The ongoing debate over the nation's "Open Skies" agreements is heating up, and taking a decidedly political turn.
The U.S. has over 100 of these agreements with other countries, meant to remove government interference in the decisions airlines make about their routes, capacity, pricing and other commercial variables.
The U.S. State Department has hailed the Open Skies policy as having "vastly expanded international passenger and cargo flights to and from the United States, promoting increased travel and trade, enhancing productivity, and spurring high-quality job opportunities and economic growth."
But on Wednesday, more than 250 members of the House of Representatives sent a letter to Secretary of State John Kerry and Transportation Secretary Anthony Foxx, calling on the Obama administration to investigate the governments of Qatar and the United Arab Emirates (UAE).
According to that letter, the two Gulf nations have directed more than $40 billion in "concealed subsidies and other unfair benefits" to state-owned airlines like Qatar Airways, Etihad Airways and Emirates Airlines.
"We are concerned that Qatar and the UAE are using these subsidies and other unfair practices to distort the market in favor of their state-owned airlines, contrary to U.S. Open Skies policy," the letter continued.
The bipartisan group of Representatives also said the subsidized Gulf carriers are undercutting hundreds of U.S. jobs.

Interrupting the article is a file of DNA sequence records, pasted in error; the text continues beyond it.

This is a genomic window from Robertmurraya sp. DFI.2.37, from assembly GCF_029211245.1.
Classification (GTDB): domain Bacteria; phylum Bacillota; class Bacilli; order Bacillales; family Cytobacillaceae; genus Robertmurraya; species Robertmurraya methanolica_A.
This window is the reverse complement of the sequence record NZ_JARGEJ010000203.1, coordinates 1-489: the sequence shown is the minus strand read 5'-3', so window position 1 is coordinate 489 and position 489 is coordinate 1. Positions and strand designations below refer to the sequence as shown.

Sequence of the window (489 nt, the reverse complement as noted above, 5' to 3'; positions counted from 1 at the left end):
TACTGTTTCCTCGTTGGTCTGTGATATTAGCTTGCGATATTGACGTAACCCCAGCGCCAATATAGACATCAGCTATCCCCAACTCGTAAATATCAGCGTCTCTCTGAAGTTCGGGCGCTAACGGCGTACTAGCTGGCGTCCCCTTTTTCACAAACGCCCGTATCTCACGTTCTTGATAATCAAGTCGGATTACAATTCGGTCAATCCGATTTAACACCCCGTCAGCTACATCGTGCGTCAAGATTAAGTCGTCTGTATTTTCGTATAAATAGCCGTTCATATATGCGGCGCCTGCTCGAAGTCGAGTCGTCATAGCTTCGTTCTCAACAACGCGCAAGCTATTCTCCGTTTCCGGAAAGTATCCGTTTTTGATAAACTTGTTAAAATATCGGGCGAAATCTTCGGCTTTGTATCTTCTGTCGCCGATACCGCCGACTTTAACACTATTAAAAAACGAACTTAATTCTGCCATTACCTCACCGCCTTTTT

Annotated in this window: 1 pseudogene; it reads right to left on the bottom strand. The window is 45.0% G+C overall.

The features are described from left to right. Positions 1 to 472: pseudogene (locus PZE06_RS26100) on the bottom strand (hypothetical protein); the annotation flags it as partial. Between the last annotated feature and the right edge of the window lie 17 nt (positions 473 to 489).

But the lawmakers' claims are being disputed by groups like the U.S. Travel Association (USTA), which points out that four U.S. airlines now control 85 percent of the nation's passenger traffic, due to what it calls the airline industry's "radical consolidation of the last several years."
The USTA also contends that the big U.S. airlines are trying to eliminate overseas competition and maintain a tighter hold on the nation's air routes.
In an opinion piece published earlier this week in the Chicago Tribune, USTA president and CEO Roger Dow said airfares on Open Skies routes are about one-third lower than regulated air routes.
"Last year, 74 million international travelers visited the U.S. and spent $180 billion on travel goods and services, directly supporting more than 1 million U.S. jobs," he added. "Those numbers will fall if we limit flights here but rise if we expand them."
Dow also warned that if the big U.S. airlines end up limiting Open Skies, "it will destroy the very foundation of Open Skies around the world. Then we'd be back to an era of regulated aviation, higher fares and fewer consumer choices."